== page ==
Marriage market entranceEvery Saturday and Sunday, from noon to five, matchmakers set up shop in People’s Square, a park that’s a short stroll away from major tourist attractions. The matchmakers sit on their fold-able chairs behind their fold-able tables. Parents or grandparents stop by to flip through…

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What does 2014 hold for you?

This is something fun I first saw posted on George Takei’s Facebook page.

First 3 Words










My three words were “love”, “money”, and “freedom” – what were yours?


Refuse to be Homogenized—Beauty, Bullying and Media “Mean Girls”

One of my favorite bloggers is Kristen Lamb. She’s a great resource for writers (and I HIGHLY recommend her classes as well). But she seems to have lived a life parallel to mine at times. Her recent posts (and the other 2 recent ones referenced in her blog) deal with bullying. She talks about bullying that writers endure on sites like Amazon and Goodreads, but she also talks about her own experiences.

I didn’t have the easiest time growing up (as you may have gleaned from my blog from time to time). I have blocked out most of my high school (which I like to call my “Dark Ages”) and I have thus far avoided my reunions and most of my high school classmates (except when I head home to visit my parents and inevitably run into one or more of them). Being the only, shall we say, tan-colored, person in school (except for my brother) for the majority of my experience, it’s not hard to imagine what happened.

I got off pretty lucky, though, overall. The hatred, the comments, the just plain meanness of folks was still tamer than others received. I was really depressed through high school, but I kept my head down, studied and worked hard, and I made the best of each situation that I could. I had to go to high school, so I just muddled through.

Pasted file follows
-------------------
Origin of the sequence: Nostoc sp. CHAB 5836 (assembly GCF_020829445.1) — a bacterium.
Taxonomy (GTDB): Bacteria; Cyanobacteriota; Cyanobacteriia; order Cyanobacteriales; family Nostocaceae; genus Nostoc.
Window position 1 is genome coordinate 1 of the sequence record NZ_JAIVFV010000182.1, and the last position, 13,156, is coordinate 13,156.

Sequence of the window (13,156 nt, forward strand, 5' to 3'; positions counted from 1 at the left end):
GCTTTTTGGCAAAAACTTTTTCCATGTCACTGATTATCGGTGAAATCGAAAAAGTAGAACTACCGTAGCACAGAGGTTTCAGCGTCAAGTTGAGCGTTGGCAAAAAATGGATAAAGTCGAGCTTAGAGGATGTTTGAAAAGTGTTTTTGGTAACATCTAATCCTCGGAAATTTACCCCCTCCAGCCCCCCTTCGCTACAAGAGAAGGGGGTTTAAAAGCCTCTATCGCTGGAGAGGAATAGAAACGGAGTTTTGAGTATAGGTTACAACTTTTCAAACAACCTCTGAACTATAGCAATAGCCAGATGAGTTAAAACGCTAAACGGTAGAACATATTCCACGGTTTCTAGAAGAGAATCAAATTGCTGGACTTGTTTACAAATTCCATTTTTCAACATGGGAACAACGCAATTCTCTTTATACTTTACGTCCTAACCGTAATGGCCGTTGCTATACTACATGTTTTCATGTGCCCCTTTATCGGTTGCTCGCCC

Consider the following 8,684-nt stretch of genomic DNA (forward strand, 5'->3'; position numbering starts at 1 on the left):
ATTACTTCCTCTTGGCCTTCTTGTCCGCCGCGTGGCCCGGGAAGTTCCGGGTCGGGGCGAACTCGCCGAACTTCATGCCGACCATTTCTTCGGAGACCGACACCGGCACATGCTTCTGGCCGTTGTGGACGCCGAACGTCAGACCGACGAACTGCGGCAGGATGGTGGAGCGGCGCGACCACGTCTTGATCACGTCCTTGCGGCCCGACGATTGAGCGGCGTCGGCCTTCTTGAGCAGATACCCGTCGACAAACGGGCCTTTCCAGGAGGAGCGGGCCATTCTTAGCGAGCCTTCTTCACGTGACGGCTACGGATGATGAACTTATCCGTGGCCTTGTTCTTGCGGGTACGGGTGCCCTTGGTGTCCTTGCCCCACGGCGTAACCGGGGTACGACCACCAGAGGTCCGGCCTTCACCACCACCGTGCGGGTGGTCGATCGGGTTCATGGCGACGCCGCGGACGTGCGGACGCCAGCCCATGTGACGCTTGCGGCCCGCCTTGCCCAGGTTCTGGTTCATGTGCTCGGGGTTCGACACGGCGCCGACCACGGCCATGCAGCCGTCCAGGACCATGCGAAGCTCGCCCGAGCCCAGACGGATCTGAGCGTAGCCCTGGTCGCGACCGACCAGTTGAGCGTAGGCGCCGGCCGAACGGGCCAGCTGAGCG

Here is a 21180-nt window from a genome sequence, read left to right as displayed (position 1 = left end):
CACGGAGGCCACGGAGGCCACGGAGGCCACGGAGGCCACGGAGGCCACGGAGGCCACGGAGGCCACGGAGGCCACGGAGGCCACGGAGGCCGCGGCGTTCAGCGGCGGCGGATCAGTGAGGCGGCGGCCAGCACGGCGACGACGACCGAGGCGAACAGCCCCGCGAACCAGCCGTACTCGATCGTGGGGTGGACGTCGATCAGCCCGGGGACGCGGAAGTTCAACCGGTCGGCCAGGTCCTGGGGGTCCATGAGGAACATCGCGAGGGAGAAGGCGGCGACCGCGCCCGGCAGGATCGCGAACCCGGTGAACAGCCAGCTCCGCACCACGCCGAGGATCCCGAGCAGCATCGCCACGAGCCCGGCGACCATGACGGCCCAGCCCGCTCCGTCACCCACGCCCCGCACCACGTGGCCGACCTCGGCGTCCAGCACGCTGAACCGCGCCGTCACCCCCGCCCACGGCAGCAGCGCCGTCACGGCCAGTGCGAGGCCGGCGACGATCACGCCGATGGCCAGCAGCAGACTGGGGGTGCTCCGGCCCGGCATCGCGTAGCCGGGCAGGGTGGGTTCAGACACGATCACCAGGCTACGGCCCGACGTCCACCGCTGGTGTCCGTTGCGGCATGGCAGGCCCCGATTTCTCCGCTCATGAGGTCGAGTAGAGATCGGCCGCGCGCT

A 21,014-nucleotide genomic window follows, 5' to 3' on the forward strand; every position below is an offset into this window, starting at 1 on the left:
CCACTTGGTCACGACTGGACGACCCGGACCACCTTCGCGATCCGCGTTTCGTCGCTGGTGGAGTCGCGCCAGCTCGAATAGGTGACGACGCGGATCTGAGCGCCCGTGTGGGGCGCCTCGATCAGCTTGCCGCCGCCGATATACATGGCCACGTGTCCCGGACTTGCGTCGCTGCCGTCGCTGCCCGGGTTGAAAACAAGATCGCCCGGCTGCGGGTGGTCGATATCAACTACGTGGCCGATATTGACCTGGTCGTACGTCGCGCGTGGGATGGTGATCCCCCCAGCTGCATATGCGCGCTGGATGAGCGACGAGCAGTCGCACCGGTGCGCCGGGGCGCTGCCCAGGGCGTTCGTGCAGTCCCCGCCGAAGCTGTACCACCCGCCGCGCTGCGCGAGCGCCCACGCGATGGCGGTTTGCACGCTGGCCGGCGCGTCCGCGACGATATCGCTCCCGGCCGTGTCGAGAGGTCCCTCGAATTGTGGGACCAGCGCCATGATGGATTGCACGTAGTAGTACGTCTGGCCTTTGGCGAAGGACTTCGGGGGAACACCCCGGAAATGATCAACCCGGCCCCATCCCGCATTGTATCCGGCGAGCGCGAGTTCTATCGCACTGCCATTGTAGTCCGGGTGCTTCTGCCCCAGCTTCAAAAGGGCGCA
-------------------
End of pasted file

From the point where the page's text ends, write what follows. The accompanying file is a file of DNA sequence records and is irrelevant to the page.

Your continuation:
I completely agree with Kristen that bullies grow up and become adult bullies. Several adult bullies were my bosses through the years, coworkers, and even, while I worked retail or at a coffee shop, my customers.

And, just like the blog below, my looks were also apparently up for criticizing. I even had a recent suitor tell me that I didn’t look good enough for him. Why should we put up with it?

I recently posted a video from Upworthy (I strongly recommend watching it – see my post “How much space should I occupy?”). Letting others decide how much space we should occupy and how we should look is ridiculous. To quote a recent video with actress Jennifer Lawrence, “What are you going to do? Be hungry every single day to make other people happy?”

I AM ME. And I’m pretty darn amazing, thank you very much.

What experiences have you had with bullies?


Kristen Lamb's Blog

Last week I wrote two posts Brave New Bullying: Goodreads Gangs, Amazon Attacks—What Are Writers to Do? and Are Some Humans Born to Bully? Born to Be Victims? Can It Be Changed?. The first post was my own story of enduring hoards of Mean Girls and bullies in school (I switched schools 18 times).

Many people in the comments seemed perplexed as to WHY bullies acted the way they did and how to handle them. Thus, the second post offered even more tips and my Armchair Neuroscientist explanation as to what FEEDS bullies what they CRAVE (and tips to shut bullies down).

A Culture of Control